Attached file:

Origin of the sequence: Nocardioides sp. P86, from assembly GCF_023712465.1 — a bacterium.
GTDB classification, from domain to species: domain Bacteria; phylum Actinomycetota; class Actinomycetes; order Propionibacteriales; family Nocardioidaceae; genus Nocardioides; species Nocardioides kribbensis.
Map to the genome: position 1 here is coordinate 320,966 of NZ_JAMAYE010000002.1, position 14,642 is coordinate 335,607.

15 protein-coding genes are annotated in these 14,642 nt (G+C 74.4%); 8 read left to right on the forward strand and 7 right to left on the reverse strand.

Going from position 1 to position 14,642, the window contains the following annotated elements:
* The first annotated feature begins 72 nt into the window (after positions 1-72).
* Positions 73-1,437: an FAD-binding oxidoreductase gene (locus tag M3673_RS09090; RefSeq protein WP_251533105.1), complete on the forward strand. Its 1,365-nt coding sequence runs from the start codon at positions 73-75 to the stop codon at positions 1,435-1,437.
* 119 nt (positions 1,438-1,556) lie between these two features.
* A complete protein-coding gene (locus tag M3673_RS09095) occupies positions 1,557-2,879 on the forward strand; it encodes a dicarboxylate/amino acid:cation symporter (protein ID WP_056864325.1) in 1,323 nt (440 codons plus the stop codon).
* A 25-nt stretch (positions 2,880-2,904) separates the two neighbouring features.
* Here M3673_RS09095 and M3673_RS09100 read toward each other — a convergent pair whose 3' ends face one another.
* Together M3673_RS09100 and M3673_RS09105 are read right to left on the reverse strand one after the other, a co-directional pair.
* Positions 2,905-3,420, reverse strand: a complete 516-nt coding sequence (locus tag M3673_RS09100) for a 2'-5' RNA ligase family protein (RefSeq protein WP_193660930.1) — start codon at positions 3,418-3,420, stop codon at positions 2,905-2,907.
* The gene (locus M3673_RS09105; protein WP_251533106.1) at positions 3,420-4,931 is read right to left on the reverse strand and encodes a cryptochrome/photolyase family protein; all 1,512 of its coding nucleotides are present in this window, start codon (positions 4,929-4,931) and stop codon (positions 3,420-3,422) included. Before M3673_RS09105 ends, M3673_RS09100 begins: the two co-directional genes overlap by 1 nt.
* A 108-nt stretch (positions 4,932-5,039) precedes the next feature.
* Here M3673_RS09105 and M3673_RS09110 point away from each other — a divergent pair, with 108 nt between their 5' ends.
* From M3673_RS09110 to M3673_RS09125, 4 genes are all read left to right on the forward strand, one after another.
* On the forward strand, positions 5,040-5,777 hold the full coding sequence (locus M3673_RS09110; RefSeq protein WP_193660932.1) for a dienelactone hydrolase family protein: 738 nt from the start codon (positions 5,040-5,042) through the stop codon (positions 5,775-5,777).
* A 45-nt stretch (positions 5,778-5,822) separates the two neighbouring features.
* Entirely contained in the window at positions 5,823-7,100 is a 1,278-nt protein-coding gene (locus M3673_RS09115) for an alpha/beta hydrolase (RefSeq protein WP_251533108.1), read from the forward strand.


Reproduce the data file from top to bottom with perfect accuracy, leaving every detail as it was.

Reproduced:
Origin of the sequence: Nocardioides sp. P86, from assembly GCF_023712465.1 — a bacterium.
GTDB classification, from domain to species: domain Bacteria; phylum Actinomycetota; class Actinomycetes; order Propionibacteriales; family Nocardioidaceae; genus Nocardioides; species Nocardioides kribbensis.
Map to the genome: position 1 here is coordinate 320,966 of NZ_JAMAYE010000002.1, position 14,642 is coordinate 335,607.

15 protein-coding genes are annotated in these 14,642 nt (G+C 74.4%); 8 read left to right on the forward strand and 7 right to left on the reverse strand.

Going from position 1 to position 14,642, the window contains the following annotated elements:
* The first annotated feature begins 72 nt into the window (after positions 1-72).
* Positions 73-1,437: an FAD-binding oxidoreductase gene (locus tag M3673_RS09090; RefSeq protein WP_251533105.1), complete on the forward strand. Its 1,365-nt coding sequence runs from the start codon at positions 73-75 to the stop codon at positions 1,435-1,437.
* 119 nt (positions 1,438-1,556) lie between these two features.
* A complete protein-coding gene (locus tag M3673_RS09095) occupies positions 1,557-2,879 on the forward strand; it encodes a dicarboxylate/amino acid:cation symporter (protein ID WP_056864325.1) in 1,323 nt (440 codons plus the stop codon).
* A 25-nt stretch (positions 2,880-2,904) separates the two neighbouring features.
* Here M3673_RS09095 and M3673_RS09100 read toward each other — a convergent pair whose 3' ends face one another.
* Together M3673_RS09100 and M3673_RS09105 are read right to left on the reverse strand one after the other, a co-directional pair.
* Positions 2,905-3,420, reverse strand: a complete 516-nt coding sequence (locus tag M3673_RS09100) for a 2'-5' RNA ligase family protein (RefSeq protein WP_193660930.1) — start codon at positions 3,418-3,420, stop codon at positions 2,905-2,907.
* The gene (locus M3673_RS09105; protein WP_251533106.1) at positions 3,420-4,931 is read right to left on the reverse strand and encodes a cryptochrome/photolyase family protein; all 1,512 of its coding nucleotides are present in this window, start codon (positions 4,929-4,931) and stop codon (positions 3,420-3,422) included. Before M3673_RS09105 ends, M3673_RS09100 begins: the two co-directional genes overlap by 1 nt.
* A 108-nt stretch (positions 4,932-5,039) precedes the next feature.
* Here M3673_RS09105 and M3673_RS09110 point away from each other — a divergent pair, with 108 nt between their 5' ends.
* From M3673_RS09110 to M3673_RS09125, 4 genes are all read left to right on the forward strand, one after another.
* On the forward strand, positions 5,040-5,777 hold the full coding sequence (locus M3673_RS09110; RefSeq protein WP_193660932.1) for a dienelactone hydrolase family protein: 738 nt from the start codon (positions 5,040-5,042) through the stop codon (positions 5,775-5,777).
* A 45-nt stretch (positions 5,778-5,822) separates the two neighbouring features.
* Entirely contained in the window at positions 5,823-7,100 is a 1,278-nt protein-coding gene (locus M3673_RS09115) for an alpha/beta hydrolase (RefSeq protein WP_251533108.1), read from the forward strand.